Conclusion: The low-carb group lost 1.8 times as much weight. There were also several changes in biomarkers that are worth noting:

Waist-to-hip ratio is a marker for abdominal fat. This marker improved slightly in the LC group, not in the LF group.

Total cholesterol improved in both groups.

Triglycerides went down by 42 mg/dL in the LC group, compared to 15.3 mg/dL in the LF group.

LDL particle size increased by 4.8 nm and percentage of small, dense LDL decreased by 6.1% in the LC group, while there was no significant difference in the LF group.

Overall, the low-carb group lost more weight and had much greater improvements in several important risk factors for cardiovascular disease.

 


 

6. Yancy WS Jr, et al. A low-carbohydrate, ketogenic diet versus a low-fat diet to treat obesity and hyperlipidemia. Annals of Internal Medicine, 2004.

Details: 120 overweight individuals with elevated blood lipids were randomized to a low-carb or a low-fat diet. The low-fat group was calorie restricted. Study went on for 24 weeks.

Weight Loss: The low-carb group lost 9.4 kg (20.7 lbs) of their total body weight, compared to 4.8 kg (10.6 lbs) in the low-fat group.

yancy-et-al-2004

Conclusion: The low-carb group lost significantly more weight and had greater improvements in blood triglycerides and HDL cholesterol.

 


 

7. JS Volek, et al. Comparison of energy-restricted very low-carbohydrate and low-fat diets on weight loss and body composition in overweight men and women. Nutrition & Metabolism (London), 2004.

Details: A randomized, crossover trial with 28 overweight/obese individuals. Study went on for 30 days (for women) and 50 days (for men) on each diet, that is a very low-carb diet and a low-fat diet. Both diets were calorie restricted.

Weight Loss: The low-carb group lost significantly more weight, especially the men. This was despite the fact that they ended up eating more calories than the low-fat group.

volek-et-al-2004

Conclusion: The low-carb group lost more weight. The men on the low-carb diet lost three times as much abdominal fat as the men on the low-fat diet.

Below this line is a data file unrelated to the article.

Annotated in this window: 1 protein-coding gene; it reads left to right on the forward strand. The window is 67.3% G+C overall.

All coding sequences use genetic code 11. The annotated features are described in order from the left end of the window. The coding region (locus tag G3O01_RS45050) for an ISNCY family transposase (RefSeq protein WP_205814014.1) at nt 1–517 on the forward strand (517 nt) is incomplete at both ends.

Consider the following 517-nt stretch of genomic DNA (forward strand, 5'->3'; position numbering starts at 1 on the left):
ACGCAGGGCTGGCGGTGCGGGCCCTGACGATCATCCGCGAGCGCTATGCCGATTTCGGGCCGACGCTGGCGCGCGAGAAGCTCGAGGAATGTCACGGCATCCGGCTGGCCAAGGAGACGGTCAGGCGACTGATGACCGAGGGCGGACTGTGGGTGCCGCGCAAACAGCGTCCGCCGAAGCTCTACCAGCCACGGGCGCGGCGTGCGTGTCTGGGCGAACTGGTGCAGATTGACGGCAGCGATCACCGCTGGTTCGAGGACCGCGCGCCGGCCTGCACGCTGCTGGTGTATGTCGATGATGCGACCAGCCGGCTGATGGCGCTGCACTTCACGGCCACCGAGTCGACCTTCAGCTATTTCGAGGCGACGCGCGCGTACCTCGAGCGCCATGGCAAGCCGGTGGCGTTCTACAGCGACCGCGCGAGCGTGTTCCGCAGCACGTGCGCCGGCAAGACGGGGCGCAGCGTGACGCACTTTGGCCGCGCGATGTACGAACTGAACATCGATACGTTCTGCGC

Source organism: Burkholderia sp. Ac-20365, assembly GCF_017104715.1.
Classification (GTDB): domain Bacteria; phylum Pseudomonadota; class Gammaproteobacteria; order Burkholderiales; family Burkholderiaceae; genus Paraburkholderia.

8. Meckling KA, et al. Comparison of a low-fat diet to a low-carbohydrate diet on weight loss, body composition, and risk factors for diabetes and cardiovascular disease in free-living, overweight men and women. The Journal of Clinical Endocrinology & Metabolism, 2004.

Details: 40 overweight individuals were randomized to a low-carb and a low-fat diet for 10 weeks. The calories were matched between groups.

Weight Loss: The low-carb group lost 7.0 kg (15.4 lbs) and the low-fat group lost 6.8 kg (14.9 lbs). The difference was not statistically significant.

Conclusion: Both groups lost a similar amount of weight.

A few other notable differences in biomarkers:

Blood pressure decreased in both groups, both systolic and diastolic.

Total and LDL cholesterol decreased in the LF group only.

Triglycerides decreased in both groups.

HDL cholesterol went up in the LC group, but decreased in the LF group.

Blood sugar went down in both groups, but only the LC group had decreases in insulin levels, indicating improved insulin sensitivity.

 


 

9. Nickols-Richardson SM, et al. Perceived hunger is lower and weight loss is greater in overweight premenopausal women consuming a low-carbohydrate/high-protein vs high-carbohydrate/low-fat diet. Journal of the American Dietetic Association, 2005.

Details: 28 overweight premenopausal women consumed either a low-carb or a low-fat diet for 6 weeks. The low-fat group was calorie restricted.

Weight Loss: The women in the low-carb group lost 6.4 kg (14.1 lbs) compared to the low-fat group, which lost 4.2 kg (9.3 lbs). The results were statistically significant.

Conclusion: The low-carb diet caused significantly more weight loss and reduced hunger compared to the low-fat diet.

 


 

10. Daly ME, et al. Short-term effects of severe dietary carbohydrate-restriction advice in Type 2 diabetes. Diabetic Medicine, 2006.

Details: 102 patients with Type 2 diabetes were randomized to a low-carb or a low-fat diet for 3 months. The low-fat group was instructed to reduce portion sizes.

Weight Loss: The low-carb group lost 3.55 kg (7.8 lbs), while the low-fat group lost only 0.92 kg (2 lbs). The difference was statistically significant.

Conclusion: The low-carb group lost more weight and had greater improvements in the Total cholesterol/HDL ratio. There was no difference in triglycerides, blood pressure or HbA1c (a marker for blood sugar levels) between groups.

 


 

11. McClernon FJ, et al. The effects of a low-carbohydrate ketogenic diet and a low-fat diet on mood, hunger, and other self-reported symptoms. Obesity (Silver Spring), 2007.

Details: 119 overweight individuals were randomized to a low-carb, ketogenic diet or a calorie restricted low-fat diet for 6 months.

Weight Loss: The low-carb group lost 12.9 kg (28.4 lbs), while the low-fat group lost only 6.7 kg (14.7 lbs).

Conclusion: The low-carb group lost almost twice the weight and experienced less hunger.

 


 

12. Gardner CD, et al. Comparison of the Atkins, Zone, Ornish, and LEARN diets for change in weight and related risk factors among overweight premenopausal women: the A TO Z Weight Loss Study. The Journal of The American Medical Association, 2007.